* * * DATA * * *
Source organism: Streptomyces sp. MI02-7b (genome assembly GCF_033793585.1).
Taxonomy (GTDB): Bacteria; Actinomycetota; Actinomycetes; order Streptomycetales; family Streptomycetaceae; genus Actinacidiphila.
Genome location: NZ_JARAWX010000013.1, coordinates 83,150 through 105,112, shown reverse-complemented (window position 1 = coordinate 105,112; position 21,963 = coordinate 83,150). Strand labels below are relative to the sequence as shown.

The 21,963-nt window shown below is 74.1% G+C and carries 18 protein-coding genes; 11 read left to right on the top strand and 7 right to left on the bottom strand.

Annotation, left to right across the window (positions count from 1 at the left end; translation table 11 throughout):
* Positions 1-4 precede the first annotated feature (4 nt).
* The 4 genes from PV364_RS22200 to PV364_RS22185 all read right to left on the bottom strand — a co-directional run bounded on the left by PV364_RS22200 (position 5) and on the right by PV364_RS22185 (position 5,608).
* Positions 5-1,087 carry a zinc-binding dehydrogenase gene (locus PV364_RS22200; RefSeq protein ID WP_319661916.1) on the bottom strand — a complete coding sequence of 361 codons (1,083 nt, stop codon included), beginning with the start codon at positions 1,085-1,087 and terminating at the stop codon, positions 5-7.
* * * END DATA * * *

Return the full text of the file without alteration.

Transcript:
Source organism: Streptomyces sp. MI02-7b (genome assembly GCF_033793585.1).
Taxonomy (GTDB): Bacteria; Actinomycetota; Actinomycetes; order Streptomycetales; family Streptomycetaceae; genus Actinacidiphila.
Genome location: NZ_JARAWX010000013.1, coordinates 83,150 through 105,112, shown reverse-complemented (window position 1 = coordinate 105,112; position 21,963 = coordinate 83,150). Strand labels below are relative to the sequence as shown.

The 21,963-nt window shown below is 74.1% G+C and carries 18 protein-coding genes; 11 read left to right on the top strand and 7 right to left on the bottom strand.

Annotation, left to right across the window (positions count from 1 at the left end; translation table 11 throughout):
* Positions 1-4 precede the first annotated feature (4 nt).
* The 4 genes from PV364_RS22200 to PV364_RS22185 all read right to left on the bottom strand — a co-directional run bounded on the left by PV364_RS22200 (position 5) and on the right by PV364_RS22185 (position 5,608).
* Positions 5-1,087 carry a zinc-binding dehydrogenase gene (locus PV364_RS22200; RefSeq protein ID WP_319661916.1) on the bottom strand — a complete coding sequence of 361 codons (1,083 nt, stop codon included), beginning with the start codon at positions 1,085-1,087 and terminating at the stop codon, positions 5-7.